I began to realize that if I wanted a “real” juicer that could stand up to the task of producing fresh, quality juice without a lot of hassle, I would have to spend more money than I had previously been willing to spend. So I purchased a Juiceman II through mail order. At a little over one hundred dollars, this juicer was well over twice the price of the juicers I had bought in the past, but it was well worth it. The motor in this juicer didn’t bog down at all and clean up was fairly brief as well (between five and ten minutes).

There were three things I didn’t like about this juicer, however. First of all, it was somewhat loud. Although it wasn’t as loud as a typical vacuum cleaner, it did seem to be a bit louder than necessary with respect to what it was designed to do. Secondly, the feed chute was rather small. A large apple, for example, had to be cut at least in quarters and sometimes eighths in order to fit into the chute, so there was a lot of prep time involved. Finally, a plastic tab located on the side of the top housing broke off after a few months of use. This piece is necessary to latch the housing into place prior to juicing. I ended up having to use a strip of Velcro to fasten it down so that I could continue to use the juicer. After using it in this condition for a few months, I decided to purchase the Jack Lalanne Power Juicer Pro.

I watched the infomercial on this product and, admittedly, I was intrigued but at one hundred fifty dollars for this stainless version of the Jack Lalanne Power Juicer, I was somewhat apprehensive about purchasing. I did like the large feed chute and the “whisper” quiet motor however, so I decided to take a chance and buy one for myself. I’ve owned it for almost a year and I would have to consider myself a “satisfied customer”. The motor in this juicer is just as powerful as that in the Juiceman II but, as advertised, much quieter (you can hardly hear it running). The pulp comes out fairly dry which is an indication of a relatively high juice yield, and because the feed chute is so large, there’s very little prep time involved. Clean up time is about the same as for the Juiceman II. About the only “complaint” I might have is that when feeding carrots into this machine, they tend to rattle around a bit before settling into position to be run down through the extractor. However, if you let them go where they will with just a bit of pressure on the pusher, they usually feed through just fine.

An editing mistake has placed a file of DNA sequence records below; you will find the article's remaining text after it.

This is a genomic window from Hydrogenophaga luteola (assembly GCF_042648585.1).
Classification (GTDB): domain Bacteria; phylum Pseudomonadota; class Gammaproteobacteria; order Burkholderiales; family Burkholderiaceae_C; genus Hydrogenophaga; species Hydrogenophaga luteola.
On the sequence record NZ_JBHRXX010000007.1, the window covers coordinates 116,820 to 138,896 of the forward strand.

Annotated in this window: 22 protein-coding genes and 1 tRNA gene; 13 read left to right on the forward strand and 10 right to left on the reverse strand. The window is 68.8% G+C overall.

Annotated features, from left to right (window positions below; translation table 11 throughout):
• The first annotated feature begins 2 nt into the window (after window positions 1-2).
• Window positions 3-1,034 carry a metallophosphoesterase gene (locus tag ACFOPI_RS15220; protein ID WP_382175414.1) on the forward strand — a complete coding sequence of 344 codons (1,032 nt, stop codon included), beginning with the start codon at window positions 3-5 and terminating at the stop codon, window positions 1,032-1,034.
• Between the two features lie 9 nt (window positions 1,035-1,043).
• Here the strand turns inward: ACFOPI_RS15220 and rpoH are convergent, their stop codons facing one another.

Based on my experience with a number of juice extractors, I would recommend this machine to anyone interested in juicing. Just keep in mind that cleanup should be done right away, as with any juicer, and that the juice is best consumed shortly after extraction due to the oxidation induced nutrient breakdown characteristic of centrifugal force extractors.